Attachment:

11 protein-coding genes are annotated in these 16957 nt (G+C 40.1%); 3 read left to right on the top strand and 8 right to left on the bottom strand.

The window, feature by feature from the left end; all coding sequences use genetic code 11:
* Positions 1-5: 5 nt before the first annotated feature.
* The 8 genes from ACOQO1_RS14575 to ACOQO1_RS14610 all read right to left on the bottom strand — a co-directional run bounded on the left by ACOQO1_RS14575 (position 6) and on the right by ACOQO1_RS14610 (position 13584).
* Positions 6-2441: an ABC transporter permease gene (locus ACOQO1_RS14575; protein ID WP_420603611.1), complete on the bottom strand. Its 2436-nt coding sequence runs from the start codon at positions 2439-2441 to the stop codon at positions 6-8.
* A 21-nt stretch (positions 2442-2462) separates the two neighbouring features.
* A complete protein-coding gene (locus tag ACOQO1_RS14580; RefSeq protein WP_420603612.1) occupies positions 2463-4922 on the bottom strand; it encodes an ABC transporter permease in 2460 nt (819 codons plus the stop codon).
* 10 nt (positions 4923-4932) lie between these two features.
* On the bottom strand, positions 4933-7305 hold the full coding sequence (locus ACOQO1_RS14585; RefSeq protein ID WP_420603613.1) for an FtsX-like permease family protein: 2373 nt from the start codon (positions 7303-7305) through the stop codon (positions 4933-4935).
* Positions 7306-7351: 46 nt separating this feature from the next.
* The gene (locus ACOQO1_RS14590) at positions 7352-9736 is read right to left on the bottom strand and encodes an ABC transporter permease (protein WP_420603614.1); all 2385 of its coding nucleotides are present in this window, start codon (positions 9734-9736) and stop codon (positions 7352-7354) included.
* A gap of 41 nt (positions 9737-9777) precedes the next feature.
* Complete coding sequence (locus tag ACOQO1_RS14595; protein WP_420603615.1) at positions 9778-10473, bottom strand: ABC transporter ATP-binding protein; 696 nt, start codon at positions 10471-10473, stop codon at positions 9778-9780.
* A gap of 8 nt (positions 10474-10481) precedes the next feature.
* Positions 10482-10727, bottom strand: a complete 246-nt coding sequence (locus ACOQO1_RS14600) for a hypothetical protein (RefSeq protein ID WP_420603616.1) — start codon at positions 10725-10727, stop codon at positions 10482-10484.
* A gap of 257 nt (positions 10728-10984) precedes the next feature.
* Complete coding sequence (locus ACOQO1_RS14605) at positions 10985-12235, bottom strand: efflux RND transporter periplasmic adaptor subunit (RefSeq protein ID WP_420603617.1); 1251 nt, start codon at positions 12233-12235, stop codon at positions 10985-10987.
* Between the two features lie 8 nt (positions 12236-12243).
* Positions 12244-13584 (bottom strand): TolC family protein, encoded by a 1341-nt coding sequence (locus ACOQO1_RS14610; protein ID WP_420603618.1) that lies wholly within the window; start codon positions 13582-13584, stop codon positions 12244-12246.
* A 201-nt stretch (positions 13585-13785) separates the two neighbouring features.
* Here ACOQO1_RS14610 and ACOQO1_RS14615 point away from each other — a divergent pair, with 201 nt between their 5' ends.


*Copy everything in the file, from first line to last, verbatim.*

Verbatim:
11 protein-coding genes are annotated in these 16957 nt (G+C 40.1%); 3 read left to right on the top strand and 8 right to left on the bottom strand.

The window, feature by feature from the left end; all coding sequences use genetic code 11:
* Positions 1-5: 5 nt before the first annotated feature.
* The 8 genes from ACOQO1_RS14575 to ACOQO1_RS14610 all read right to left on the bottom strand — a co-directional run bounded on the left by ACOQO1_RS14575 (position 6) and on the right by ACOQO1_RS14610 (position 13584).
* Positions 6-2441: an ABC transporter permease gene (locus ACOQO1_RS14575; protein ID WP_420603611.1), complete on the bottom strand. Its 2436-nt coding sequence runs from the start codon at positions 2439-2441 to the stop codon at positions 6-8.
* A 21-nt stretch (positions 2442-2462) separates the two neighbouring features.
* A complete protein-coding gene (locus tag ACOQO1_RS14580; RefSeq protein WP_420603612.1) occupies positions 2463-4922 on the bottom strand; it encodes an ABC transporter permease in 2460 nt (819 codons plus the stop codon).
* 10 nt (positions 4923-4932) lie between these two features.
* On the bottom strand, positions 4933-7305 hold the full coding sequence (locus ACOQO1_RS14585; RefSeq protein ID WP_420603613.1) for an FtsX-like permease family protein: 2373 nt from the start codon (positions 7303-7305) through the stop codon (positions 4933-4935).
* Positions 7306-7351: 46 nt separating this feature from the next.
* The gene (locus ACOQO1_RS14590) at positions 7352-9736 is read right to left on the bottom strand and encodes an ABC transporter permease (protein WP_420603614.1); all 2385 of its coding nucleotides are present in this window, start codon (positions 9734-9736) and stop codon (positions 7352-7354) included.
* A gap of 41 nt (positions 9737-9777) precedes the next feature.
* Complete coding sequence (locus tag ACOQO1_RS14595; protein WP_420603615.1) at positions 9778-10473, bottom strand: ABC transporter ATP-binding protein; 696 nt, start codon at positions 10471-10473, stop codon at positions 9778-9780.
* A gap of 8 nt (positions 10474-10481) precedes the next feature.
* Positions 10482-10727, bottom strand: a complete 246-nt coding sequence (locus ACOQO1_RS14600) for a hypothetical protein (RefSeq protein ID WP_420603616.1) — start codon at positions 10725-10727, stop codon at positions 10482-10484.
* A gap of 257 nt (positions 10728-10984) precedes the next feature.
* Complete coding sequence (locus ACOQO1_RS14605) at positions 10985-12235, bottom strand: efflux RND transporter periplasmic adaptor subunit (RefSeq protein ID WP_420603617.1); 1251 nt, start codon at positions 12233-12235, stop codon at positions 10985-10987.
* Between the two features lie 8 nt (positions 12236-12243).
* Positions 12244-13584 (bottom strand): TolC family protein, encoded by a 1341-nt coding sequence (locus ACOQO1_RS14610; protein ID WP_420603618.1) that lies wholly within the window; start codon positions 13582-13584, stop codon positions 12244-12246.
* A 201-nt stretch (positions 13585-13785) separates the two neighbouring features.
* Here ACOQO1_RS14610 and ACOQO1_RS14615 point away from each other — a divergent pair, with 201 nt between their 5' ends.